Author Comment

by:MatrixStar
ID: 33654628
you are right, that's one way of doing that. I'm trying to find out a way collectively store message of one thread in a buffer and flush it out.

Anyway, Thanks
0
 

Author Comment

by:MatrixStar
ID: 33668744
Though, I use AsyncAppender and buffer size 500, I see, the message is sent to target appender as soon as message is sent to AysyncAppender. any idea why is that?

Please look at my log4j configuration below:

<?xml version="1.0" encoding="UTF-8"?>
<!DOCTYPE log4j:configuration SYSTEM "log4j.dtd" >

<log4j:configuration threshold="all" debug="true"  xmlns:log4j="http://jakarta.apache.org/log4j/">

  <appender name="jmsQueueAppender" class="com.log.JMSQueueAppender">
       <layout class="org.apache.log4j.PatternLayout">
           <param name="ConversionPattern" value="%-5p %t [%-40.40c] %x - %m%n"/>
      </layout>
  </appender>
 
  <appender name="asyncAppender" class="org.apache.log4j.AsyncAppender">
            <param name="BufferSize" value="500"/>
            <appender-ref ref="jmsQueueAppender"/>
  </appender>

 
 <!-- default Asynchronous Appender logging -->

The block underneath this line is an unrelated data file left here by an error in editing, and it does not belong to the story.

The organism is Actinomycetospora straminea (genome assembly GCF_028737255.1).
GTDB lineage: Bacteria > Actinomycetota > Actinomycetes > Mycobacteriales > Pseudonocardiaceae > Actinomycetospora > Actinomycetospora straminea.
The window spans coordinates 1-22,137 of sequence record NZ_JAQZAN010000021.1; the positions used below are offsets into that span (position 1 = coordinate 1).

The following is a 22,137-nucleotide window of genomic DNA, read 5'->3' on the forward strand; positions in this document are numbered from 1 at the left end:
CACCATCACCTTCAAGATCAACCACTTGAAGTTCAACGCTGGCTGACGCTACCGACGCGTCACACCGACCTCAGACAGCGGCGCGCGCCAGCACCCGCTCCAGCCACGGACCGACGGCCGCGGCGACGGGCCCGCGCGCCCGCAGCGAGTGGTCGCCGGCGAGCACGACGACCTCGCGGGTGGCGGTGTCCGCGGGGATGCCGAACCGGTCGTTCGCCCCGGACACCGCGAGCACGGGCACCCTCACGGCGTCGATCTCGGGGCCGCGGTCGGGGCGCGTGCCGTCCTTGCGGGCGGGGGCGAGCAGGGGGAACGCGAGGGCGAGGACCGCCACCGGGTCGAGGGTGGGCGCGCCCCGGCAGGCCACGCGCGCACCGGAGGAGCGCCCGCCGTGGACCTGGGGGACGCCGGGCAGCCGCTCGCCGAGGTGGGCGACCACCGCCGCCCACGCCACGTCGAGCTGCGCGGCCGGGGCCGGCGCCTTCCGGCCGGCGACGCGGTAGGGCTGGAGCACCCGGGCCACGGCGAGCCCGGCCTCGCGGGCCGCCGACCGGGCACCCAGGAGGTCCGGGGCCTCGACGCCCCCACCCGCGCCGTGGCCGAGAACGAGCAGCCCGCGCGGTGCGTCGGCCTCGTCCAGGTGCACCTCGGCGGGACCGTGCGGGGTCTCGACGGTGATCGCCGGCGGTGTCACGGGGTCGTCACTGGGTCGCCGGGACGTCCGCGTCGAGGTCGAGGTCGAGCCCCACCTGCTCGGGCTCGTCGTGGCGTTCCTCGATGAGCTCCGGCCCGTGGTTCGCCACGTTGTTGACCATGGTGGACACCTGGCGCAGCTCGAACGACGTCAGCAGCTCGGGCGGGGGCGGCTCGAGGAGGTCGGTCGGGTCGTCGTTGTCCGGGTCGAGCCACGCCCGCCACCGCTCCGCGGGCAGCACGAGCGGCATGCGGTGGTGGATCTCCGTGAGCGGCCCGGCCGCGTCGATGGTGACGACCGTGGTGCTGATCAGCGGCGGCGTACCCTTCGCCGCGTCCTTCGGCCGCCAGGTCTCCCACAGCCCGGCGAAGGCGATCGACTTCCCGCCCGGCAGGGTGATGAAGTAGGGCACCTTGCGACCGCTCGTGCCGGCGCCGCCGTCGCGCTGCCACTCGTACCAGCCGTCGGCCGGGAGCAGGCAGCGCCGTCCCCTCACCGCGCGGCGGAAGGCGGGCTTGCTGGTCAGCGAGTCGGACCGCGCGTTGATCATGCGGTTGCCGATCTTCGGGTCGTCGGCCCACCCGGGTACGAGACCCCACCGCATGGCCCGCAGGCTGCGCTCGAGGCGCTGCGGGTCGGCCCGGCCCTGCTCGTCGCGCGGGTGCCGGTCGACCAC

<logger name="async" additivity="false">
  <level value="DEBUG"/>
  <appender-ref ref="asyncAppender"/>

 
</log4j:configuration>




JMSQueueAppender


  package com.log;

import org.apache.log4j.AppenderSkeleton;
import org.apache.log4j.spi.LoggingEvent;

public class JMSQueueAppender extends AppenderSkeleton {

    public JMSQueueAppender() {
       
        System.out.println("JMSQueueAppender is instantiated...");
    }
   
    @Override
    protected void append(LoggingEvent event) {
        System.out.println("JMSQueueAppender Thread: " + Thread.currentThread().getName());
        System.out.println("JMSQueueAppender Appender test:" + event.getMessage());

    }

    @Override
    public void close() {
        // TODO Auto-generated method stub

    }

    @Override
    public boolean requiresLayout() {
        // TODO Auto-generated method stub
        return false;
    }

}


        
Servlet
               
        public class SampleServlet extends HttpServlet {
   

    private static final Logger async = Logger.getLogger("async."+CommandServlet.class);
   
    protected void doGet(HttpServletRequest request, HttpServletResponse response) throws ServletException, IOException {
       
        //console.info("console:Console log test.");